Hopefully, Apple (and other manufacturers) will apply the same (or similar) anti-reflection coatings that are on the iPad Air 2, and the same or similar display technology enhancements on the iPhone 6 and 6 Plus to all of their displays. As we discuss below, the most important future advancements for displays will come with the implementation of very wide Colour Gamuts with Colour Management that will dynamically compensate for the loss of colour saturation in ambient light. For LCDs that will requite Quantum Dots.

iPad Mini 3: A major disappointment

The iPad Mini can only be described as the perpetual runt of the litter. Originally spurned, then introduced (in haste) in 2012, it was a mini version of the older 2011 iPad 2 with a 1024x768 resolution display and a reduced 62 per cent Colour Gamut, when the full size iPads already had a 2048x1536 Retina display with a 100 per cent Colour Gamut. In 2013 the mini was given a Retina display, but remained with a reduced 62 per cent Colour Gamut—the only current iPad or iPhone without a full Colour Gamut. Now, in 2014 the new iPad Mini 3 still only has a 62 per cent Colour Gamut, plus it was denied the new enhanced anti-reflection coating and bonded cover glass of the iPad Air 2. So in addition to washed out, under saturated and distorted colours (red tomatoes, fire engines, and Coke cans look a bit orange rather than deep red, for example) it continues with a moderately high screen Reflectance of 6.5 per cent, almost triple that of its favoured littermate, which further washes out its image colours in ambient light.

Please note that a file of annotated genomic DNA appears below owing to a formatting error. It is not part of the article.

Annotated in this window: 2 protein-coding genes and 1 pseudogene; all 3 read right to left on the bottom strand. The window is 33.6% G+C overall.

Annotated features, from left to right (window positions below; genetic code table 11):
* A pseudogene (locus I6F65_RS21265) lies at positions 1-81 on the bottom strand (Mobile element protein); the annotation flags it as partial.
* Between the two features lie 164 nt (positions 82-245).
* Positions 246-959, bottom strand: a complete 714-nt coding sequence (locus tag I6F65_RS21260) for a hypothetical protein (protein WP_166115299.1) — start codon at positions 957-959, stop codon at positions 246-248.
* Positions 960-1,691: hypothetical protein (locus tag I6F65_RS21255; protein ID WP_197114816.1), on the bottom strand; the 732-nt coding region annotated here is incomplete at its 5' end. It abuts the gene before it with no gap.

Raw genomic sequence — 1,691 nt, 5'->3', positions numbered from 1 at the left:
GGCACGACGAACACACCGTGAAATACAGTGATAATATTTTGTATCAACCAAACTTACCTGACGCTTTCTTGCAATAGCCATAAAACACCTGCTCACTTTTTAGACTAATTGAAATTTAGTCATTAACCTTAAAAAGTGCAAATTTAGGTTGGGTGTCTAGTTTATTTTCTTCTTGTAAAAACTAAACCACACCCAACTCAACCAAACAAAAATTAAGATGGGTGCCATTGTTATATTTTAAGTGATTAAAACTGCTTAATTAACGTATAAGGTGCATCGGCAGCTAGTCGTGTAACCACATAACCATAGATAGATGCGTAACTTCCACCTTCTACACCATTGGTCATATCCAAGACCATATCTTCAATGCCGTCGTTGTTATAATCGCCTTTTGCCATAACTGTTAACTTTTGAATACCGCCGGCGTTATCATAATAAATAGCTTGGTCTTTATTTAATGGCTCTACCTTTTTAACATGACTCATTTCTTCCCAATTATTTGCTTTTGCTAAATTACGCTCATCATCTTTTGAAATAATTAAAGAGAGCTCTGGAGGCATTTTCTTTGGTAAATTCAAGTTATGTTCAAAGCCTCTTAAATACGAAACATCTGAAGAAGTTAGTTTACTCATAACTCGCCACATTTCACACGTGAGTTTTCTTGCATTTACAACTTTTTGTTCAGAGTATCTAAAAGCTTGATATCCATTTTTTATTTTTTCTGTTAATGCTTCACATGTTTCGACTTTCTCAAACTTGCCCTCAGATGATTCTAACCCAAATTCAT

The mini size tablets from other manufacturers like Amazon, Google, and Samsung that we have tested (see below) have excellent and significantly better mini displays. On top of that Apple charges a premium £319 for the Mini 3, just £80 less than the much larger and higher performance iPad Air 2, and considerably more than other competing mini tablets. For a company like Apple that prides itself on producing great products, the iPad Mini 3 is embarrassingly mediocre and way overpriced.

Comparing the iPad mini 3 and iPad Air 2 with other tablets

You can compare the iPad Mini 3 and iPad Air 2 display performance with other tablets in detail by using a tabbed web browser with our comprehensive Lab measurements and analysis for each of the displays. Click on each Link below. The entries are mostly identical with only minor formatting differences, so it's easy to make detailed comparisons.

iPad mini 3 and iPad Air 2 Lab Measurements Comparison Table
Samsung OLED Tab S Lab Measurements Comparison Table
Microsoft Surface Pro 3 Lab Measurements Comparison Table
2013 Flagship Tablets Lab Measurements Comparison Table
2013 Mini Tablets Lab Measurements Comparison Table

The best tablet display

While the iPad Air 2 has an all around very good top tier display, the displays on the Amazon, Google, Microsoft and Samsung tablets that we have tested have better overall display performance as discussed above. We recently gave the Samsung Galaxy Tab S our overall Best Tablet Display award, and for the time being that continues for all of the reasons originally mentioned there. In particular, for implementing Colour Management to provide multiple Colour Gamuts, and then using the Colour Management to provide the Highest Absolute Colour Accuracy for Standard (sRGB/Rec.709) consumer content of any tablet display that we have ever measured (in one of its four available screen modes, which many reviewers seem to overlook). As we discuss next, dynamic Colour Management is something that every display will need to provide in the future.